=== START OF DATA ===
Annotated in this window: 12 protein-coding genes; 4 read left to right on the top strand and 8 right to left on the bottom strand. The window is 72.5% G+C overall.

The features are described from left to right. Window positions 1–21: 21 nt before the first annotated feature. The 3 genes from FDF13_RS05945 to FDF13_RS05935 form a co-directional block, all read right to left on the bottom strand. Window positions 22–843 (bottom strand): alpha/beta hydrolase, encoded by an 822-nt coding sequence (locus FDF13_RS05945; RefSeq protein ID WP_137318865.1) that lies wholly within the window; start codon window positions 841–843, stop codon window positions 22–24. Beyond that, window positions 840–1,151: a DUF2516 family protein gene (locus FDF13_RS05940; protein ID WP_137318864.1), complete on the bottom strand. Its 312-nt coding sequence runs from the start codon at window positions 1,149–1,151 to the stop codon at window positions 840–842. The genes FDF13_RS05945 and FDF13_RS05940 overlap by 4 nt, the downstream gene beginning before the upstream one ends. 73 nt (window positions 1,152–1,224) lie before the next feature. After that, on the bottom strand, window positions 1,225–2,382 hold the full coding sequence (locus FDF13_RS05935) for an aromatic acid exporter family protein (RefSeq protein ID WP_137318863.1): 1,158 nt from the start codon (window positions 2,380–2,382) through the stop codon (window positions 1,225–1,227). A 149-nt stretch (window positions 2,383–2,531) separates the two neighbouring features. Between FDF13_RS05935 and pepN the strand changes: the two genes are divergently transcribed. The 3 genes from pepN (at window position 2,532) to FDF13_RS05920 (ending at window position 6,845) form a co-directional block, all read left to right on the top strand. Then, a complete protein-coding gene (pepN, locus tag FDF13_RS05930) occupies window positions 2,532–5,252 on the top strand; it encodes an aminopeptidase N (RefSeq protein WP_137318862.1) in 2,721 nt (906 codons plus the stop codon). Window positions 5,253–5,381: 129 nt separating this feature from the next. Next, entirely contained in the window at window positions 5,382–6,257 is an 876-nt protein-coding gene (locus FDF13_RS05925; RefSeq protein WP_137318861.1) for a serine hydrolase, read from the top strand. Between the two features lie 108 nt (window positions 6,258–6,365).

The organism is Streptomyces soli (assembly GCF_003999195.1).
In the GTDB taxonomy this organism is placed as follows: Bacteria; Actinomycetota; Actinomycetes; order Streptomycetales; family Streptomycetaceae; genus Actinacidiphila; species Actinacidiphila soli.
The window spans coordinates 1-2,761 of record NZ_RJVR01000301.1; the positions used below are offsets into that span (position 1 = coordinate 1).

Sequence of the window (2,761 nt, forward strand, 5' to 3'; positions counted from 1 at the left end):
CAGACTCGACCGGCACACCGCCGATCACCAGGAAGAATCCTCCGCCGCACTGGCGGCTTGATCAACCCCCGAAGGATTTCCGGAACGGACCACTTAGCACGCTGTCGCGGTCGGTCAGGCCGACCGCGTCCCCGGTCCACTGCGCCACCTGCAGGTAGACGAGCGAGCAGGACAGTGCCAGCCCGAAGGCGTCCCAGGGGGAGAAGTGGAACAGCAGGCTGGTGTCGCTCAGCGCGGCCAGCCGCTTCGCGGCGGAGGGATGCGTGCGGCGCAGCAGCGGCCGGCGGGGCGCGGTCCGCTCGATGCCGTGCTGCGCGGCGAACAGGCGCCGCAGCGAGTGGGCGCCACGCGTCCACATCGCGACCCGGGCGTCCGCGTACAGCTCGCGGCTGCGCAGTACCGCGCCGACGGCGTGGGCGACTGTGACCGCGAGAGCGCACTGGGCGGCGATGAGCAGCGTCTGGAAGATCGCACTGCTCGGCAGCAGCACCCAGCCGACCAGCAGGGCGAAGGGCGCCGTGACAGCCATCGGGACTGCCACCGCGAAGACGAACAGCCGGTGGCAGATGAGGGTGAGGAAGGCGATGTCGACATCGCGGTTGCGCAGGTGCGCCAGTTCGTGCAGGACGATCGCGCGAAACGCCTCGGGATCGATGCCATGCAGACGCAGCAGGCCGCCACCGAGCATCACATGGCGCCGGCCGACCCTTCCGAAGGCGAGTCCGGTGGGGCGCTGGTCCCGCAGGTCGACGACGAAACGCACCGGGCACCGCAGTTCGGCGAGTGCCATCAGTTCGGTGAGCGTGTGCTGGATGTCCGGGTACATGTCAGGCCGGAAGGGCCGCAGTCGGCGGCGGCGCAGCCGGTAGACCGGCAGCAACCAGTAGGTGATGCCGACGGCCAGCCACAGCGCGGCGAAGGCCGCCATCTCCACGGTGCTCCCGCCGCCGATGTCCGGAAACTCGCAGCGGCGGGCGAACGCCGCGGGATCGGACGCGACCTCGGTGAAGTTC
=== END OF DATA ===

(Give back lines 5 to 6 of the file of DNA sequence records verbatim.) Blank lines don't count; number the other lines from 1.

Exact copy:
The window spans coordinates 1-2,761 of record NZ_RJVR01000301.1; the positions used below are offsets into that span (position 1 = coordinate 1).

Sequence of the window (2,761 nt, forward strand, 5' to 3'; positions counted from 1 at the left end):